You can use an existing Rails application developed with MySQL for this example, as well as develop locally on your laptop using MySQL or SQLite. When you perform the heroku db:push operation, the trick is to move a local database to your Heroku application. If you have your database.yml file configured to use a different database than PostgreSQL, the Heroku system will automatically convert your application to use PostgreSQL. (Later, I'll show you how to set up the database after you finish writing and testing the application locally.)

If you use non-standard SQL features from a different database server, Heroku's documentation has some troubleshooting tips. I have moved three MySQL-based web applications to Heroku and have never had problems.

Finishing the Test Web Application

You can now delete the default HTML page and generate the scaffolds you need:

rm public/index.html
script/generate scaffold Note title:string content:string user_id:integer
script/generate scaffold User login:string password:string

This example uses the scaffold for the User class as a login page. Before you set up the routes for this application and customize the controllers and views, let's finish the models using Aaron Patterson's neat texticle ruby gem to integrate PostgreSQL's text indexing and search features into an ActiveRecord model.

You just need to add a few lines to the Note and User model class definitions to specify that (1) you will use PostgreSQL indexing and search on the Note class fields title and content, and that (2) a user has many notes:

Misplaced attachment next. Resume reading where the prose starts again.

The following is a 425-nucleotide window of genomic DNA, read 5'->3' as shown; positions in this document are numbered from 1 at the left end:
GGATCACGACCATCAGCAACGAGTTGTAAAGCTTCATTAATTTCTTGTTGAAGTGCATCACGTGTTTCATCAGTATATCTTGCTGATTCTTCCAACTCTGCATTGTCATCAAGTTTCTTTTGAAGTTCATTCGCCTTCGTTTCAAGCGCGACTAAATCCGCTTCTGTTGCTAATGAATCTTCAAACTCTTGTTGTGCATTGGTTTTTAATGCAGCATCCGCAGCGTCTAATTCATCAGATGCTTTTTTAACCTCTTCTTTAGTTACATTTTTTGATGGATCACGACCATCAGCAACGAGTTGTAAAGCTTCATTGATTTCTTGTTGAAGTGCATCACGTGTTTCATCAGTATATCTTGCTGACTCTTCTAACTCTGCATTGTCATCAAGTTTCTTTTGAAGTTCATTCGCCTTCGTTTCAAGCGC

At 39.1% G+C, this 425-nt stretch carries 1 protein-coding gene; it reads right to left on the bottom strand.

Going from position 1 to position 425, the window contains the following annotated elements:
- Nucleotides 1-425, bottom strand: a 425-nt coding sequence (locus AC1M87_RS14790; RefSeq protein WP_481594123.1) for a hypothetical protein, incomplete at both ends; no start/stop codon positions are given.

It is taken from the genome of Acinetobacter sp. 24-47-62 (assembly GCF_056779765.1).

class Note < ActiveRecord::Base
  index do  # define which fields will be indexed for text search
class User < ActiveRecord::Base
  has_many :notes # each user can have many notes

I need to modify the User class migration file to read in valid accounts from db/accounts.txt:

class CreateUsers < ActiveRecord::Migration
  def self.up
    create_table :users do |t|
      t.string :login
      t.string :password
    User.transaction do
      File.new("db/accounts.txt", "r").readlines.each do |line|
        login, passwd = line.strip.split(':')
        User.new(:login => login, :password => passwd).save
  def self.down
    drop_table :users

Note that you did not have to modify the generated Note class migration file.

If you want to test this Rails application on your PC before pushing it to Heroku, run a rake task to create the database and another to create the tables on your PC:

rake db:create
rake db:migrate

Tip: When I develop on Rails, I almost always keep a Rails console open. Here is a snippet that checks that two rows are added to the table users during the migration:
>> u = User.find(1)
=> #<User id: 1, login: "mark", password: "mypassword873459435", 
created_at: "2009-11-13 22:17:31", updated_at: "2009-11-13 22:17:31"> >> u.notes << Note.new(:title => "test title", :content => "test content") => [#<Note id: 1, title: "test title", content: "test content", user_id: 1,
created_at: "2009-11-1322:43:26", updated_at: "2009-11-13 22:43:26">]

If you are not experienced with ActiveRecord, then the last statement may be confusing. Just know that you do not need to set the user ID in the new note object, or to save the new note object; ActiveRecord takes care of both of these operations for you. Also, if you ever remove a note from a user object, ActiveRecord will manage removing the appropriate row from the database table notes.

You are done with the database modeling, but you can now modify the generated controllers and views.

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This article was originally published on January 21, 2010